Banga-ma-la-nha is a project that draws together the learnings of previous research into the needs of young Aboriginal women in prison, and uses them to transform the thinking and actions of people working in prisons and prisoner health. Banga-ma-la-nha means ‘to share’ in the Wiradjuri language of two of the project leads, Megan Williams and Juanits Sherwood, and reflects their aim to share throughcare data, insights and service delivery responsibilities between all partners.
The studies relate to:
- the Connections program – run by the NSW Justice Health and Forensic Mental Health Network, it offers support to some people with drug use issues on leaving prison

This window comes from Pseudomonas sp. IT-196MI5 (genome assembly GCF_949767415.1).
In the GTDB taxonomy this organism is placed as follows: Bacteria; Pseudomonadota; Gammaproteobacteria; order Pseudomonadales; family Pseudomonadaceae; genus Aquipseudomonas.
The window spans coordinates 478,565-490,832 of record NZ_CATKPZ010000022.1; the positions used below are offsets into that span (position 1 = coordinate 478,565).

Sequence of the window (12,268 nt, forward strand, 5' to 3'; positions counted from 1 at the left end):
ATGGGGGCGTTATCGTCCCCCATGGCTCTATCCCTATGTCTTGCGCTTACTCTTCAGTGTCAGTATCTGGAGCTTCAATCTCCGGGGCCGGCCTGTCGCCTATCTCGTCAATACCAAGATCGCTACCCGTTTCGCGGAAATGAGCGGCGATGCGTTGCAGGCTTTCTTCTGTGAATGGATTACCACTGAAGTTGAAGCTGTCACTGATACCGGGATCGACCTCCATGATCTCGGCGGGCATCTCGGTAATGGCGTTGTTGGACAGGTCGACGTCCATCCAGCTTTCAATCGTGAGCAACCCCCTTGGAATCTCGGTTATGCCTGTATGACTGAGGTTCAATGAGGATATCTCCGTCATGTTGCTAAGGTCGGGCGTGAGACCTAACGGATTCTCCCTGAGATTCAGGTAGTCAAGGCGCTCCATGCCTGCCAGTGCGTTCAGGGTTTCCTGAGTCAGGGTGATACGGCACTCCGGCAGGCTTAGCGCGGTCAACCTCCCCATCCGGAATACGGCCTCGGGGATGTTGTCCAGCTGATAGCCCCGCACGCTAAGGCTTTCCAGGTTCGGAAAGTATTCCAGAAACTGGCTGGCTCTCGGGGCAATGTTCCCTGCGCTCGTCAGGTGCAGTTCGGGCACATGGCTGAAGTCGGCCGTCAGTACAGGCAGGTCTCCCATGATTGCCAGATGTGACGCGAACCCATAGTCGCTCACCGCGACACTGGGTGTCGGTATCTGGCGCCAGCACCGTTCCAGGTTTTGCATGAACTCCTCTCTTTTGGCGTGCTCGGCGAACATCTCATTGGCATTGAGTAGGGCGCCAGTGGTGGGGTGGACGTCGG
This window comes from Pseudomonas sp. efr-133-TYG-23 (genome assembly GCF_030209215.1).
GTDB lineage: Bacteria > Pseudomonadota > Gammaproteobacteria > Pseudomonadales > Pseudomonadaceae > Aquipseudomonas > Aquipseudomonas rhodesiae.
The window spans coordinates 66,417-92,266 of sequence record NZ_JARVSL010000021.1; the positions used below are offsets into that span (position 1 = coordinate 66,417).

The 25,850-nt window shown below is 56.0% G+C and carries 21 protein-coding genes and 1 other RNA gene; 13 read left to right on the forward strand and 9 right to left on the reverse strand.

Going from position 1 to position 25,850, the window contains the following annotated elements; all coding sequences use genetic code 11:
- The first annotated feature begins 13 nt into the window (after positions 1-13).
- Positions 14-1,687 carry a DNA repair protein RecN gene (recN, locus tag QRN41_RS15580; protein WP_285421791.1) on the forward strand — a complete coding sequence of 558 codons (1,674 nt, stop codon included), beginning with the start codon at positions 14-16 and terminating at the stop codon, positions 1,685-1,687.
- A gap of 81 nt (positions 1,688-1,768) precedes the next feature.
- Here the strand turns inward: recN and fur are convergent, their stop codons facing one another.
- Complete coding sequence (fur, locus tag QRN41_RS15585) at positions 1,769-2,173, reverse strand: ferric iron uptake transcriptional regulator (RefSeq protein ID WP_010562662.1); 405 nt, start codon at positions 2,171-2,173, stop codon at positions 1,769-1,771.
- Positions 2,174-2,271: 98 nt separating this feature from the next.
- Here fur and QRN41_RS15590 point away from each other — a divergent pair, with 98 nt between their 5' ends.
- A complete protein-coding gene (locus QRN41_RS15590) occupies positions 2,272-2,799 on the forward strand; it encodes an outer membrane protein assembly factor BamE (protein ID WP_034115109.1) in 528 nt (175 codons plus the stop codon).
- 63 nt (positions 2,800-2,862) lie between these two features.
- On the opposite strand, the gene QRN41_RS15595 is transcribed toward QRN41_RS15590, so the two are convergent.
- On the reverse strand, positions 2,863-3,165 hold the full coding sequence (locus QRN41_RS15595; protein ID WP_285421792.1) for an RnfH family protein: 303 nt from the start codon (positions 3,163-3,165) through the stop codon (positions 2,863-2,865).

- the Network Patient Health Survey Aboriginal People’s Report – published by the Justice Health and Forensic Mental Health Network
- SCREAM – the Social and Cultural Resilience of Aboriginal Mothers in Prison project, which aimed to understand how Aboriginal mothers in prison understood their health and their social and emotional wellbeing, experienced cultural safety in prison healthcare and saw mothering.
- Returning home – research examining pilot programs in Aboriginal community service settings that aim to improve health outcomes for Aboriginal women leaving prison
- the NSW Access 3 project – examines access to and navigation around health services for young people.
Mark is providing writing, editing and strategic support.
The research is funded by the National Health and Medical research Council, and runs from 2018 to 2023.